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Nebraska Dept. of Agriculture announces more bird flu cases in Douglas, Cedar, Merrick counties

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Posted at 12:21 PM, Mar 16, 2022

LINCOLN, Neb. (KMTV) — Cases of the highly pathogenic avian influenza (HPAI) continue to pop up in the Heartland, and on Wednesday the Nebraska Department of Agriculture announced confirmed cases in Cedar, Douglas and Merrick counties.

This follows the confirmed cases of avian influenza in a backyard flock in Council Bluffs on March 2. Nebraska's first confirmed case was recorded on March 7 in a wild goose in Lincoln.

Recent infections include a confirmed case of HPAI in a backyard flock in the rural central Nebraska county of Merrick, as well as confirmed cases from wild geese in the rural northeast Cedar County along the South Dakota border. Avian influenza detected in Douglas County was also from wild geese and not a domestic or commercial flock.

The Merrick County farm with the confirmed case of HPAI in its backyard flock is under quarantine and the NDA has instituted a 6.2-mile surveillance zone around its premises. Additionally, "the birds will be humanely depopulated and disposed of in an approved manner," stated an NDA press release.

Last week, a Taylor County, Iowa commercial flock of nearly one million hens was found to be infected with avian influenza, causing Gov. Kim Reynolds to issue a disaster proclamation.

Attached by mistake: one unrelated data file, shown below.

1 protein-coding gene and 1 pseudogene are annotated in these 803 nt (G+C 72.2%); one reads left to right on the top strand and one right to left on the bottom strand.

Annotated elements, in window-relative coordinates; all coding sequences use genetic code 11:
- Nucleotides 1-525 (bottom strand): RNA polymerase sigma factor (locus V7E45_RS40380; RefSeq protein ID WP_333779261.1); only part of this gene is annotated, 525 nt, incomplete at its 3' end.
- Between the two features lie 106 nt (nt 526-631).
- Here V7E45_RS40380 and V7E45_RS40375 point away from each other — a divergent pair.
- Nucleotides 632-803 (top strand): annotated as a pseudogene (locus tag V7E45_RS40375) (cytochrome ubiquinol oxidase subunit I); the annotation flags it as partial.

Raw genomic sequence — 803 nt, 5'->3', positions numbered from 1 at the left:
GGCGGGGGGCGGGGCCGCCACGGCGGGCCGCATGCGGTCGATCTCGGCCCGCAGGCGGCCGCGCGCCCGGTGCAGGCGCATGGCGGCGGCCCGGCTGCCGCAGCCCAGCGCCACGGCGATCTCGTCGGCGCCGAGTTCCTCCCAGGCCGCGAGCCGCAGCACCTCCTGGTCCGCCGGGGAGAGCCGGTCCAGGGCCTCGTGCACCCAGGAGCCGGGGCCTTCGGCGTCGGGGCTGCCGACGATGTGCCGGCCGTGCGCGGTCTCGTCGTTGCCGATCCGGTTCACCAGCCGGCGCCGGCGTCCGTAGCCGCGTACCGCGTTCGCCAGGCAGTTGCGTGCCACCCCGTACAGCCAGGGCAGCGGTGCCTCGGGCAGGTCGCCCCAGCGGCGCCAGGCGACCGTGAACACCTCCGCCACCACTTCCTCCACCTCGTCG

The virus is highly contagious and transmissible through nasal and eye secretions, manure and can settle among dust particles, meaning that the spread isn't limited to just direct contact. Clothing, equipment, tools and shoes can all transport the virus if it comes in direct contact with infected birds and the related debris.

Therefore, the NDA and USDA's Animal and Plant Health Inspection Services (APHIS) have stressed the importance of good biosecurity practices to prevent the spread of the bird flu by restricting access to poultry and property from wild birds or other flocks and properly disinfecting tools and clothing.

Those who own poultry should monitor for signs of HPAI including lack of energy and appetite for food and water, degraded quality and quantity of eggs, nasal discharge or sudden death, among others.

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